South Gate officers win suit
Four minority South Gate police officers who claimed they were harassed on the job because of their ties to two controversial and eventually ousted Latino city officials won a $10.4-million jury award Thursday.
The award is believed to be one of the largest ever in a police employment discrimination case and represents another setback for the controversy-plagued, working-class community in southeastern Los Angeles County.
The officers said they were threatened and undermined in trying to carry out their duties by some supervisors, most of whom were white, and by other officers. The plaintiffs said the illegal harassment was linked to their association with Rick Lopez -- a previous acting police chief and the first Latino to head the department -- as well as with since-disgraced former city Treasurer Albert Robles.
Bradley C. Gage, a lawyer for the four plaintiffs -- three of whom still work for the South Gate Police Department -- said the jury award “proves exactly what we have said all along, that this is a police department that’s out of control.”
Gage added that his clients and other officers on the force “have been subjected to discrimination, harassment and retaliation. Until the city changes its leadership, there’s a big risk of additional problems happening.”
But representatives of South Gate countered that the officers’ allegations mainly dated from 2002-03, when the city was roiled by a recall election campaign. They said the Police Department’s employment practices have since been revamped, leading to more hiring and promotions of minorities.
John B. Golper, a lawyer for the city, said he expects to file follow-up motions or an appeal challenging the award by the Los Angeles Superior Court jury.
“I honestly think this was a confused jury,” said Golper, who called the sum “very large and very surprising.”
The case evoked memories of past South Gate controversies that led to the ouster of Robles and three of his City Council allies in a January 2003 recall election. More recently, in November, the former city treasurer was sentenced to 10 years in federal prison for plundering more than $20 million from city coffers.
Lopez was ousted as acting police chief shortly after the recall election. The departure came amid complaints about his $120,000 annual salary and other compensation, along with allegations -- which Lopez denied -- that he broke the law by campaigning against the recall while in uniform. He was never charged.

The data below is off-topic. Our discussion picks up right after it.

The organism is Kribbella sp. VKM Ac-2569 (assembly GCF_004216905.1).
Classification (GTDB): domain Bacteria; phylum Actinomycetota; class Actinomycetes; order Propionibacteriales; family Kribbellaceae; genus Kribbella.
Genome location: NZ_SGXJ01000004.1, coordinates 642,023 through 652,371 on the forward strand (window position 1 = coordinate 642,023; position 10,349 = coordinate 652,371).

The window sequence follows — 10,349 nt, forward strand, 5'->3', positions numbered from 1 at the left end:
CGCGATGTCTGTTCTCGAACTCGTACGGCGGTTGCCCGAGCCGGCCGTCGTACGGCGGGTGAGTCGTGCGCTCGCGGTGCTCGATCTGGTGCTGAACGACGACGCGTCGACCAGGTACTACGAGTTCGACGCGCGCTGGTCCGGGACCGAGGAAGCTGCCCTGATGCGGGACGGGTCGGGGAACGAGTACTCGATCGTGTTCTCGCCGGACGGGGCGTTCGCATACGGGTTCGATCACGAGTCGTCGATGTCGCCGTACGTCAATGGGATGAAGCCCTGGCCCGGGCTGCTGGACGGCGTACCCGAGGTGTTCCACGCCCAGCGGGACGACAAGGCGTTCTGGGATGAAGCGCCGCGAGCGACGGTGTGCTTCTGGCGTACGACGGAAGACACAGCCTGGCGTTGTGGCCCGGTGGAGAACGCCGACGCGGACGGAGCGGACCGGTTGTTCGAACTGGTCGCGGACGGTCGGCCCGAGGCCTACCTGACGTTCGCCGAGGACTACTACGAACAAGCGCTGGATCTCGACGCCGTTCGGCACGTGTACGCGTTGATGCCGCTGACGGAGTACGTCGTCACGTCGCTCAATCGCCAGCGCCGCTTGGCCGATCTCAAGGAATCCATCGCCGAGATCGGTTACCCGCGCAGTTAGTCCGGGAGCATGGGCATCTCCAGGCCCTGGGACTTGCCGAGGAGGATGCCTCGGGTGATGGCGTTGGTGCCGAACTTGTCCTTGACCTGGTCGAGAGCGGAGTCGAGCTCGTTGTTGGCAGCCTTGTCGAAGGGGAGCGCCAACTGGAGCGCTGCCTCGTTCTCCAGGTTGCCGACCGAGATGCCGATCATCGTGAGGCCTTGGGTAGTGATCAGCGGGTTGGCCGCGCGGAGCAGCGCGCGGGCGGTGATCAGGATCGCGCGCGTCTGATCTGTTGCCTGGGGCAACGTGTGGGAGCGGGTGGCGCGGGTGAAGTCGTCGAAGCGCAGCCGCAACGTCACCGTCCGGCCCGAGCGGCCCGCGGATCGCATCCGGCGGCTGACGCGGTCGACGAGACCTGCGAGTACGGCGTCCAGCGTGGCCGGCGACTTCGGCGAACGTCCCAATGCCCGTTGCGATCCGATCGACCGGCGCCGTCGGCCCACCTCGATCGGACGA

The biggest part of the jury award, more than $4 million, went to Officer Albert Carrillo, a brother-in-law of Robles. Gage said Carrillo’s life has been endangered because other officers have turned down his emergency calls for backup help.
The lawsuit, brought in 2005, also charged that anti-Lopez members of the Police Department targeted the plaintiffs and other officers by posting a threatening, one-page leaflet around department headquarters called the “South Gate Resister.”
Among other things, the document said officers who sided with Lopez should “look over your shoulder. Until you leave this organization, you never know what can happen in this violent world in which we live.” In addition, the document said, “Here’s our deal. We know who you are. We will deal with you when we finish taking out the most putrid of trash first.”
The issue of ethnicity appeared to enter the jury’s decision only indirectly.
The jury found that none of the plaintiffs -- current Officers Carrillo, Ron Corbet and David Matsukiyo and former Officer Troy Hernandez -- was subjected to harassment or discrimination because of his race.
But the panel did find that they were harassed and discriminated against because of the race or national origin of people the officers were associated with, a reference to their ties to Robles and Lopez.
This is the second multimillion-dollar jury award Gage has won against the city of South Gate.
Last year, a jury awarded his client, a former assistant police chief, $4.2 million in a lawsuit claiming retaliation. The city is challenging that decision.